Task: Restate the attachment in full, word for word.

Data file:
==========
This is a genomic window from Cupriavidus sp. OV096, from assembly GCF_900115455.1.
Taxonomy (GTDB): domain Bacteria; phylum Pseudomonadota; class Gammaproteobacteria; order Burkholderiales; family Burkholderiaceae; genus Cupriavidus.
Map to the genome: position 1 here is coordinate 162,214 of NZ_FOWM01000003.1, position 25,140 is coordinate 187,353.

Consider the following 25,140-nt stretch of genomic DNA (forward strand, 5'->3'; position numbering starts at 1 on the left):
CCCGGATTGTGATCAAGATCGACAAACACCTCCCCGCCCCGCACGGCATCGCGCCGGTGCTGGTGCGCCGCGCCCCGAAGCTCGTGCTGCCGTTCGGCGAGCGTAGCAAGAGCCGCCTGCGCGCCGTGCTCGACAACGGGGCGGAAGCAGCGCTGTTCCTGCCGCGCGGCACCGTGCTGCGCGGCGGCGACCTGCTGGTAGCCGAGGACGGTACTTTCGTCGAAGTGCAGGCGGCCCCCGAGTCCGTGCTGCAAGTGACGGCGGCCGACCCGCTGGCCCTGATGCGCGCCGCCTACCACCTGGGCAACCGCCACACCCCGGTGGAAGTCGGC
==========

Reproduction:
This is a genomic window from Cupriavidus sp. OV096, from assembly GCF_900115455.1.
Taxonomy (GTDB): domain Bacteria; phylum Pseudomonadota; class Gammaproteobacteria; order Burkholderiales; family Burkholderiaceae; genus Cupriavidus.
Map to the genome: position 1 here is coordinate 162,214 of NZ_FOWM01000003.1, position 25,140 is coordinate 187,353.

Consider the following 25,140-nt stretch of genomic DNA (forward strand, 5'->3'; position numbering starts at 1 on the left):
CCCGGATTGTGATCAAGATCGACAAACACCTCCCCGCCCCGCACGGCATCGCGCCGGTGCTGGTGCGCCGCGCCCCGAAGCTCGTGCTGCCGTTCGGCGAGCGTAGCAAGAGCCGCCTGCGCGCCGTGCTCGACAACGGGGCGGAAGCAGCGCTGTTCCTGCCGCGCGGCACCGTGCTGCGCGGCGGCGACCTGCTGGTAGCCGAGGACGGTACTTTCGTCGAAGTGCAGGCGGCCCCCGAGTCCGTGCTGCAAGTGACGGCGGCCGACCCGCTGGCCCTGATGCGCGCCGCCTACCACCTGGGCAACCGCCACACCCCGGTGGAAGTCGGC